Fear # 2 - Businesses need middles / seniors / leads, but not junas
    Yes, vacancy statistics confirm this, but there are vacancies for junas, and this is the main thing. And who said it would be easy? Have to search.

    Fear # 3 - The salary of a juna in a new area for me will be much lower than I have now, and in fact I need to support my family.
    This is the main fear. I hope to compensate in part for it at the expense of higher IT rates in general. I understand that you may have to agree to a certain wage downgrade, but I’m ready to make up my mind for the sake of greater prospects, especially since my wife recently left the decree and we are slowly beginning to get on our feet after a two-year hunger strike. She supports me in this, and the other day she said: “Let's move on?”. And where can I go, having the experience of developing only gas analyzers ?! It is even more motivating to change profession.

    Fear # 4 - The first job should not be deleted.
    I believe that there are no problems at all in the organization of distant work with modern technologies, be it a beginner or a seasoned one. For me, the situation is such that in my city there are practically no companies that would need backend developers: there are only small web studios that rivet business card sites, so I’ll have some experience in office work. Here I am ready to consider the option of a temporary relocation for an internship to Moscow or Minsk with the further continuation of work remotely. Apparently this is practiced.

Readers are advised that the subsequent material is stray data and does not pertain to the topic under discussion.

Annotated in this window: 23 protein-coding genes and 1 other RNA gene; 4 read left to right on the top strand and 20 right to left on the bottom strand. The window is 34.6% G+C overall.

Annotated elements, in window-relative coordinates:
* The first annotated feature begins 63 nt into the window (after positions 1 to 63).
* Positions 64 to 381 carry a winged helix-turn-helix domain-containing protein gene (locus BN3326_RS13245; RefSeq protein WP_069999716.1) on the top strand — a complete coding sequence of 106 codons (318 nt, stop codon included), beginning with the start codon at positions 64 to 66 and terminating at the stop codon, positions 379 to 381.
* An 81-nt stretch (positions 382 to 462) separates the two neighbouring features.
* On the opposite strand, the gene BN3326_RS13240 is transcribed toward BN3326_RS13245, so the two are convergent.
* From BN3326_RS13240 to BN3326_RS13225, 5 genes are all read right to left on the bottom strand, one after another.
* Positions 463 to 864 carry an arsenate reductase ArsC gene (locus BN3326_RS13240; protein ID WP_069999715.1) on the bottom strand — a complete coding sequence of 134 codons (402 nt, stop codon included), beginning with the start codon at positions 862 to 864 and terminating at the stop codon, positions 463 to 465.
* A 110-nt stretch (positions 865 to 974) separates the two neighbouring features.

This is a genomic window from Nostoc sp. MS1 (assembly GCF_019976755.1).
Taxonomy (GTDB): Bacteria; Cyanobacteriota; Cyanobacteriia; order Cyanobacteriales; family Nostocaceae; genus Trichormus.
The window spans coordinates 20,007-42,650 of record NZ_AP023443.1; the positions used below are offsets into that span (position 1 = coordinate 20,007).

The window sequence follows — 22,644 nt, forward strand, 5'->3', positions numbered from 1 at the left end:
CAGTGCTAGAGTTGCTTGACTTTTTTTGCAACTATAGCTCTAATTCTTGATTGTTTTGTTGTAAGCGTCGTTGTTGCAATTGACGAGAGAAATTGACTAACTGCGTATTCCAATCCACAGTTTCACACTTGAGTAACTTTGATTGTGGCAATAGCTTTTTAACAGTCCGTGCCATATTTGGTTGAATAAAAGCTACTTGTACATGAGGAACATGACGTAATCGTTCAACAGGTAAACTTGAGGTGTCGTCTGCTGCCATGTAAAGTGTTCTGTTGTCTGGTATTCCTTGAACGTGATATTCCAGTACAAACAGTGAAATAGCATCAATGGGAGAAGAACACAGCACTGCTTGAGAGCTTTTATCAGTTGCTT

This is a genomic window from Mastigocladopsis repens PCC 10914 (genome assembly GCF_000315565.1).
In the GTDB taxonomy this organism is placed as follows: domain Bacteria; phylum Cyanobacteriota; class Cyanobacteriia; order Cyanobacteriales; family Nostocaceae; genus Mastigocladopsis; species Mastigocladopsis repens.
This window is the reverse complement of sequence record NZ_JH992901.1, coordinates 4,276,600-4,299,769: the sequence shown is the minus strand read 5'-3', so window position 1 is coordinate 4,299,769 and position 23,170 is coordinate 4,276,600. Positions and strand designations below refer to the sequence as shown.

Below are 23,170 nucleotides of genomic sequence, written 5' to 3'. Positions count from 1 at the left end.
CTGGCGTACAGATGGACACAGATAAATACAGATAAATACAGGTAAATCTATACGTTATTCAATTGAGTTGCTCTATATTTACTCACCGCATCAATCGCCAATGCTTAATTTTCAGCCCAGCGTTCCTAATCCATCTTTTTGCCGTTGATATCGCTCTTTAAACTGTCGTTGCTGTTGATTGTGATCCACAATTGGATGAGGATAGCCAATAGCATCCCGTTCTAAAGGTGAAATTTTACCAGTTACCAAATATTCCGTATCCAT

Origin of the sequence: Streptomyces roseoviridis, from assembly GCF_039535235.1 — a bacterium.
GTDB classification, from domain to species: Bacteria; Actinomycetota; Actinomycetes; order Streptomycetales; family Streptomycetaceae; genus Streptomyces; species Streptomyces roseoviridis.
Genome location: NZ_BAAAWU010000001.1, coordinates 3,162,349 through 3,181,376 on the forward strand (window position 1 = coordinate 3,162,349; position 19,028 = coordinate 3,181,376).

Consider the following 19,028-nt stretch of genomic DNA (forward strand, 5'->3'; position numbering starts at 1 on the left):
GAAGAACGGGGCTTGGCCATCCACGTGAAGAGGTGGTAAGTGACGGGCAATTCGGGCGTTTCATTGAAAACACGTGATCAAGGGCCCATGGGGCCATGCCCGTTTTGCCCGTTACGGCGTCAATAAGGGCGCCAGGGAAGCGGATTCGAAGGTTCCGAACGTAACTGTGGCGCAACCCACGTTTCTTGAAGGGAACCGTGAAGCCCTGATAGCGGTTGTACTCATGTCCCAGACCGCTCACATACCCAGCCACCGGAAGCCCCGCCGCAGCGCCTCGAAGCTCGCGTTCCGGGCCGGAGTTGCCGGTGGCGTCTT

Fear # 5 - My age is no longer quite suitable for the juna
    Well, here I hope I already have a little more experience than yesterday’s student, and everything else will have to be made up for by my own work - I always considered myself a capable student.

    My goals

    Of course, the most global goal: to become a remote backend developer, rent a quiet room and do what you like. Yes, I understand that I look at the world through the prism of rose-colored glasses, but I want it and believe in it. Smolensk is located between Moscow and Minsk at 4 hours drive from each, which should be very convenient in the case of any mitap, if I were not only iron bound to the factory entrance.

    And the local goals so far look like this:

    1. To finish reading the book “Highly loaded applications”.
    2. Start sending out resumes and interviews.
    3. More practice ... Resume work on the game.
    4. Continue to solve problems from SQL-EX and begin to understand query optimization.


    I hope the story turned out not too messy, waiting for your comments with comments and suggestions. By the way, tomorrow I go to my first interview in the IT field.

    Related Links:

    1. From surgeon to developer: how to change profession in 40 years?
    2. How I turned from a neophyte to a software developer in the course of 9 months without discontinuing my main job
    3. My experience of entering IT in comparison with a taxi driver from Tambov
    4. “I have been struggling with impostor syndrome for three years” - 10 questions for a programmer, issue 7